Hidden Histories of the Old Caledonian Bed & Breakfast

We are so proud to own such a majestic and stately old home, now the Old Caledonian Bed & Breakfast. There are many beautiful features to see at the old Ruggles-Evans-Dent House. But, many of the more interesting and historical features are hidden in plain sight. Here are just a few:

  • The black walnut trim found in many of our rooms are made from wood not only original to our 1849 house, but also to the property itself. The trees were growing on-site when the house was built and were milled to specification and put into the house during construction.
    Black walnut wood trim. The wood is original to the house and the property!

    Black walnut wood trim

    At the time the milling of such hardwood was a relatively new technology. Adding the facts that the cut of the wood is unusually tapered and so artistically fitted might help explain how original owner Elijah-Starr Ruggles squandered much of his inherited wealth on the house and had to flee the state in debt.

  • When Elijah-Starr Ruggles fled, the property reverted back to the original title holder, a farmer named James Evans. His family sold the house to W.J. Dent in 1911 (hence the name of the house on the National Register of Historic Places, the “Ruggles-Evans-Dent House). The family name Dent may be familiar to Missourians as the root of the name of Dent County, MO, and also the last name of Ulysses S. Grant’s wife Julia, who was W.J.’s cousin.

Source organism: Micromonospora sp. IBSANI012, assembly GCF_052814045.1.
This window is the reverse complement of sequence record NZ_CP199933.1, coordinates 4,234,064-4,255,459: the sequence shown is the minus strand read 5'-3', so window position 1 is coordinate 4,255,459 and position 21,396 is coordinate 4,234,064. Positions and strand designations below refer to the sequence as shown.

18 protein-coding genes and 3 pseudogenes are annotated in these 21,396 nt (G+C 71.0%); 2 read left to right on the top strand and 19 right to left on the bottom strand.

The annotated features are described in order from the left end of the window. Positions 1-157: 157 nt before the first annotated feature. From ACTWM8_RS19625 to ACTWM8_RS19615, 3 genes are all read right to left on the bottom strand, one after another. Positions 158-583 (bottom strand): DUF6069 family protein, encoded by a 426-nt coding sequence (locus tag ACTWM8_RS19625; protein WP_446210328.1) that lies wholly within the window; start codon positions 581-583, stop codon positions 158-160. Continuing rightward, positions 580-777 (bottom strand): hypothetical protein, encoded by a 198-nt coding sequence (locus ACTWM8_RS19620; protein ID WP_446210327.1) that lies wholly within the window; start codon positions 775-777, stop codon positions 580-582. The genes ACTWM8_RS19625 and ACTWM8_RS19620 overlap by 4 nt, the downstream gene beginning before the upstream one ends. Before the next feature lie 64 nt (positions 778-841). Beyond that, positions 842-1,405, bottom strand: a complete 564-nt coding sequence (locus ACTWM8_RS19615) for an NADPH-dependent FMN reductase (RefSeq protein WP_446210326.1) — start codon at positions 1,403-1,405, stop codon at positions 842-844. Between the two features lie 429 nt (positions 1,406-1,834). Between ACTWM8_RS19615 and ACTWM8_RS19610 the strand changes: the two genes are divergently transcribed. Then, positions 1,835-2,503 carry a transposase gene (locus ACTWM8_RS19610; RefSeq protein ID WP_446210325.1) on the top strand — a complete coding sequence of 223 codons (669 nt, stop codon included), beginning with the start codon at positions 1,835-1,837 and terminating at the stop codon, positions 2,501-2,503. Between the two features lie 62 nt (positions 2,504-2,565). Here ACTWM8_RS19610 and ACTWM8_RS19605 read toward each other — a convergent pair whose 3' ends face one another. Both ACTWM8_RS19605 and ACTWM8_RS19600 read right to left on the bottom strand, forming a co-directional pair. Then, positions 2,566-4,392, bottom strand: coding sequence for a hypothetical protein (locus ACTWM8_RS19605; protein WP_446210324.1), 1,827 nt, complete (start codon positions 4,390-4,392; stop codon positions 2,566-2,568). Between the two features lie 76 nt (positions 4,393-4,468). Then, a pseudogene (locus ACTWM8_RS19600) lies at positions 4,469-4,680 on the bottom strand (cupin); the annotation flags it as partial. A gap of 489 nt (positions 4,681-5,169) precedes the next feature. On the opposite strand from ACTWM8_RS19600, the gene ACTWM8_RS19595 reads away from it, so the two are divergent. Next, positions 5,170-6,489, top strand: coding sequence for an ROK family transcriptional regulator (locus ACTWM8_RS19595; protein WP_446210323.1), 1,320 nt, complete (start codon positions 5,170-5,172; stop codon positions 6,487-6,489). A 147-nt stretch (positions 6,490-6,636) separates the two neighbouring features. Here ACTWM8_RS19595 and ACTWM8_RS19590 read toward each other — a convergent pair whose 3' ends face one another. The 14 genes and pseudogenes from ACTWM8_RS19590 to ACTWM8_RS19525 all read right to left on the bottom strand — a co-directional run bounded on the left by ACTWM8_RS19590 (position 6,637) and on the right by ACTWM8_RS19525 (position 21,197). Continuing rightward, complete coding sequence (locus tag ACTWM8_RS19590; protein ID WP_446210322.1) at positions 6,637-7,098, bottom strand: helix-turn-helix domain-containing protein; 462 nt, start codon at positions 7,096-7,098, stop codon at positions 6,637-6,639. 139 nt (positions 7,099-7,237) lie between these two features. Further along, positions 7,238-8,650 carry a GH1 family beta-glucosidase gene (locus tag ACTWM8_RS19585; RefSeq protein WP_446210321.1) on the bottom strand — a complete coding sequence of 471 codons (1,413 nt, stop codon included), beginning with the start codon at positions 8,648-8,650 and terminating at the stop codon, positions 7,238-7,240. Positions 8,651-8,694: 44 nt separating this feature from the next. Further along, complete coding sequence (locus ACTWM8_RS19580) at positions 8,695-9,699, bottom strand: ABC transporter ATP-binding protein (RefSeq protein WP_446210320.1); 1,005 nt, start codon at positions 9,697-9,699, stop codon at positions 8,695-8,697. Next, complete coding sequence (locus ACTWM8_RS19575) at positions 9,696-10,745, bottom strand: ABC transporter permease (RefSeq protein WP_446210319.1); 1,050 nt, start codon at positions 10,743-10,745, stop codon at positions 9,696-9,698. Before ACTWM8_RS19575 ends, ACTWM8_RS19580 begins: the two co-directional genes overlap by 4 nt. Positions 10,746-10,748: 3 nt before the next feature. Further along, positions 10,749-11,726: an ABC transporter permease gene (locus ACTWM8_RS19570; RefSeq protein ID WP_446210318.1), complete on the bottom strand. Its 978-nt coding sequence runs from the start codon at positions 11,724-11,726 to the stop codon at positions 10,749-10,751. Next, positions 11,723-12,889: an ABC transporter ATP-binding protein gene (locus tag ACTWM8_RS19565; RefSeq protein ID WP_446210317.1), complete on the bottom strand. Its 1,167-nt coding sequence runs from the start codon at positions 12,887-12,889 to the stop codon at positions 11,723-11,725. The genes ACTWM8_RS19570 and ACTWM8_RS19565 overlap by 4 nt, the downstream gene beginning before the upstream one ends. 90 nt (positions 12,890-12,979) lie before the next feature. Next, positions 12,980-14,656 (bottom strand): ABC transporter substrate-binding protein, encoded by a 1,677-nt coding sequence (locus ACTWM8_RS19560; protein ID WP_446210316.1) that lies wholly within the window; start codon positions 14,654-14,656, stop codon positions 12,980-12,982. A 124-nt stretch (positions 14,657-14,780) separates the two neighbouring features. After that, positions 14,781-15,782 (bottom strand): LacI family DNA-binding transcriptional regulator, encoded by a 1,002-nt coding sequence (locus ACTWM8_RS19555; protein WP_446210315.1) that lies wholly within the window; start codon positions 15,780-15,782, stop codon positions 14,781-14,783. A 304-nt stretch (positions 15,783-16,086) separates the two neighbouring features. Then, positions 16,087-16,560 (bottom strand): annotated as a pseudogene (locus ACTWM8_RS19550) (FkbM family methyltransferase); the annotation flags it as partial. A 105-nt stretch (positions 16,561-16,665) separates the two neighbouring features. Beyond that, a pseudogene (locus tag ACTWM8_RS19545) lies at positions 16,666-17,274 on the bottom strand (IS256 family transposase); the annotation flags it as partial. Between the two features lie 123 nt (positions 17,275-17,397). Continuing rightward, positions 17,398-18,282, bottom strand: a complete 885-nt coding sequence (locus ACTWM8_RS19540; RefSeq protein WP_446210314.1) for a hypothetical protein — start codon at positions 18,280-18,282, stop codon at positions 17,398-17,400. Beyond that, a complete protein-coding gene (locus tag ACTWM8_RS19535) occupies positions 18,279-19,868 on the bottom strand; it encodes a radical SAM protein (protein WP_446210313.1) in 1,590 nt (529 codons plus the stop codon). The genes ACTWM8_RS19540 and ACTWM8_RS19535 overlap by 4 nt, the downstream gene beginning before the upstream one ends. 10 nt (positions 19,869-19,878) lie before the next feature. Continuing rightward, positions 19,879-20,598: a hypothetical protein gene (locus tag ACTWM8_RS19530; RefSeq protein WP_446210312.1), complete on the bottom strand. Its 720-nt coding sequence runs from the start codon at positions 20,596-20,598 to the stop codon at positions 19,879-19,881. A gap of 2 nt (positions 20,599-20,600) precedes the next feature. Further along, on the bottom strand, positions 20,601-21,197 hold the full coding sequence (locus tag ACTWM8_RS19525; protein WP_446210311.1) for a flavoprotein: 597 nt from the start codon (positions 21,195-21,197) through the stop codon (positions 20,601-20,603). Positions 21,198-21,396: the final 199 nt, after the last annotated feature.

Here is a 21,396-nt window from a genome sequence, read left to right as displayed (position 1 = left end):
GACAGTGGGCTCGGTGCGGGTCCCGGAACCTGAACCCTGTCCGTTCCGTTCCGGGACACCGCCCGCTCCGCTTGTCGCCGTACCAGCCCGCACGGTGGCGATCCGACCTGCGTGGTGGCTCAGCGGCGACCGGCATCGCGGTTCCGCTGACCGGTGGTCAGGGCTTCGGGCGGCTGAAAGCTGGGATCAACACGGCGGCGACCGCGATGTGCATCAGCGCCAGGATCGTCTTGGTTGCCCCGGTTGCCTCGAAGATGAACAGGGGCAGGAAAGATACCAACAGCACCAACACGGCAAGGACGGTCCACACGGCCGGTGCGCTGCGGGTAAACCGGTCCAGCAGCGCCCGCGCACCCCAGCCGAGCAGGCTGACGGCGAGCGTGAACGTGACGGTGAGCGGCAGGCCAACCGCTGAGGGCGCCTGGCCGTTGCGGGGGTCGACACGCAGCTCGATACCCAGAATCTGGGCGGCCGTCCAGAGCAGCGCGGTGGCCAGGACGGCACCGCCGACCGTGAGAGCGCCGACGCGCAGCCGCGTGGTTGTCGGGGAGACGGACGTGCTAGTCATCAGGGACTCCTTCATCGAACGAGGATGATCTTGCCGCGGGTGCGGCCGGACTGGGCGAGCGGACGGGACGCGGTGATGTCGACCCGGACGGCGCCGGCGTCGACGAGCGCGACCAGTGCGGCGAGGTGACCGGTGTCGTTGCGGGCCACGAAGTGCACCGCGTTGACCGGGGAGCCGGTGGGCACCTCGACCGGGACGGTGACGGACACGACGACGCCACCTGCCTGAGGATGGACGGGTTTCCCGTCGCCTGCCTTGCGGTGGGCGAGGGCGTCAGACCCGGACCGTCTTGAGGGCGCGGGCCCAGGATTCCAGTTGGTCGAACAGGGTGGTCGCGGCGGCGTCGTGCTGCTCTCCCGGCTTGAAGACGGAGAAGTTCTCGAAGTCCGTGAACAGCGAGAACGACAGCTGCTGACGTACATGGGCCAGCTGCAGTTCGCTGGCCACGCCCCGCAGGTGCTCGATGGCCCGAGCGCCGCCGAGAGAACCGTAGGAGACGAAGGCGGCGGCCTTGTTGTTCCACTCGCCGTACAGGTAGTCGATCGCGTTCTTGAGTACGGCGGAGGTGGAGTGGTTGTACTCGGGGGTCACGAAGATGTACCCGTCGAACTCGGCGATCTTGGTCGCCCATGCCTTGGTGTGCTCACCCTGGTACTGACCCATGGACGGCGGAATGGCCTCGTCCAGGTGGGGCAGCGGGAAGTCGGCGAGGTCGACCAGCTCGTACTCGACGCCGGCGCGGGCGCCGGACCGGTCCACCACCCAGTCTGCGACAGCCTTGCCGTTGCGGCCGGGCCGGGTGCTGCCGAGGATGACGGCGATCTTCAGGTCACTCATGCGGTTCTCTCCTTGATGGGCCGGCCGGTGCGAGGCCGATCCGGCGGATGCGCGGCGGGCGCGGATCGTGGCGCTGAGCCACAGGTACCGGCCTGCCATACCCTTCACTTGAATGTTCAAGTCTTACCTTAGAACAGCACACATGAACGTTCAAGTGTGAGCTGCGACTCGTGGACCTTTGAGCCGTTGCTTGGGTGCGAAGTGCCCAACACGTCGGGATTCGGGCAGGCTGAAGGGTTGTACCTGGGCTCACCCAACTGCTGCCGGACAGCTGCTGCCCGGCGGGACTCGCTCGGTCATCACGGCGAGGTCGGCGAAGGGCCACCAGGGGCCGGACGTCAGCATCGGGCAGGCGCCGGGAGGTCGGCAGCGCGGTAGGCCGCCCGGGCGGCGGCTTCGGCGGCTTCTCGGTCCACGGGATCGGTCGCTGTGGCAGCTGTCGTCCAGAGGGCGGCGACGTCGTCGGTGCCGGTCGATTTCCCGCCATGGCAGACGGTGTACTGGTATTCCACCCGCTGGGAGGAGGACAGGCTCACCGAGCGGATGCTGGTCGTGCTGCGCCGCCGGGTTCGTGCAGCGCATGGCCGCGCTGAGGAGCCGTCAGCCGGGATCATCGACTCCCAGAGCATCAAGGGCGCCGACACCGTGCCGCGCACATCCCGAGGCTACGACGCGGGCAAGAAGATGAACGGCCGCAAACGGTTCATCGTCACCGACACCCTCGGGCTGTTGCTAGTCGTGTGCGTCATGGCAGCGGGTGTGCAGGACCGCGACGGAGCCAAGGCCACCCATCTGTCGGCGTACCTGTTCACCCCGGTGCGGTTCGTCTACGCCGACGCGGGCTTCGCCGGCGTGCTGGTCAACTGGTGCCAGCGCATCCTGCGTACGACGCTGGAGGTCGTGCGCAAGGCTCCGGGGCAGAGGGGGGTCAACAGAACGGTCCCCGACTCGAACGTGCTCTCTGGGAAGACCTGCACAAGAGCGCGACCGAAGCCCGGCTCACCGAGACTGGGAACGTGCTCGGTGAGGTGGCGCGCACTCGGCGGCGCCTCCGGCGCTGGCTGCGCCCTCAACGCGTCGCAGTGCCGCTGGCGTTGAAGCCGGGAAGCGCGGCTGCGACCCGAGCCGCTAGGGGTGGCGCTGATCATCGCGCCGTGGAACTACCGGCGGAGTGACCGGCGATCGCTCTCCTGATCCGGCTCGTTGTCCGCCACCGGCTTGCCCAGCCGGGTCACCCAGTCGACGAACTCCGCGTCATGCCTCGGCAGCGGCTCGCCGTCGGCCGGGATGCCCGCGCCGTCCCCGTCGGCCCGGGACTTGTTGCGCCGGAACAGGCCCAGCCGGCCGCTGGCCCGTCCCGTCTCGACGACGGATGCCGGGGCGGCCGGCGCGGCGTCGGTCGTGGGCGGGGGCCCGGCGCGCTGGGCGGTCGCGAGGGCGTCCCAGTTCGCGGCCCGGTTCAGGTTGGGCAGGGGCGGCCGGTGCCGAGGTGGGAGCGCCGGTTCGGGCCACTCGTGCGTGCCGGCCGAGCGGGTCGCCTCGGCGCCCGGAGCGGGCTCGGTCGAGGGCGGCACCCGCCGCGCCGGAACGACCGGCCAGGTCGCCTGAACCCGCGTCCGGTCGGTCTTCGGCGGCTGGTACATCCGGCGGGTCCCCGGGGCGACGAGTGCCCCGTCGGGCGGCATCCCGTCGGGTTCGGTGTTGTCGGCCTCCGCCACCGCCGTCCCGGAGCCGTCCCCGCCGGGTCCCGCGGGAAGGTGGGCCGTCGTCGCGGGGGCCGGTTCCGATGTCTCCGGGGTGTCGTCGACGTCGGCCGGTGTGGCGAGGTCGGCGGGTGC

• W.J.'s Masonic certificate.

    W.J.’s Masonic certificate.

    W.J.’s Masonic certificate, issued from the oldest operational Masonic Lodge west of the Mississippi here in Caledonia, was found in the house. It is displayed in our Hawthorne guest room on the main level. Coincidentally, Elijah-Starr Ruggles’ father, Martin, founded that Masonic Lodge back in 1825. Martin was the brother of Comfort Ruggles, a participant in the Boston Tea Party. Martin and Comfort are both buried nearby in Caledonia’s Presbyterian Cemetery.

  • Locals to our area may remember the now-defunct Chanticleer Pottery factory (1955-2011) which was located in Ironton. We display several pieces of
    Two of local potter Chanticleer's Wallen Pitchers

    Two of Chanticleer’s Wallen Pitchers

    Chanticleer pottery, including two of the six in the singular “Wallen Pitcher” series, named for Mary Wallen, Old Caledonian owner/innkeeper Penny’s late aunt. We also have two of the factory’s original display cases, now used as bookshelves in our Library. Plus, and perhaps most impressively, we have a full-wall mural painted by Chanticleer co-founder and chief artist Michael Chomyk in our Keeping Room (see our featured image at the top of the page).

    The former display cases from Chanticleer, now our Library's bookshelves.

    The former display cases from Chanticleer.

  • The Old Caledonian Bed & Breakfast is located just 15 minutes from The Battle of Pilot Knob Historic Site, a Civil War battlefield. During the Union’s retreat from Pilot Knob, which led through Caledonia, they were fired upon by their Confederate pursuers. The Ruggles-Evans-Dent House was hit by a cannonball during the retreat! Ask us and we’ll show you the repaired point of impact on the side of the house.


  • The light fixture in our foyer is one of only two original to the house. It is, of course, a converted gaslight.
    One of the original (converted) gaslights in the house.

    One of the original (converted) gaslights in the house.

    The other one is located in the storage room off the kitchen!

  • The original granite carriage step can be found straight through our front gate at the edge of Highway 21.

We would love for you to come experience the Old Caledonian’s historic surroundings for yourself, or on a return visit to our B&B. Cheers, and see you here in Caledonia!

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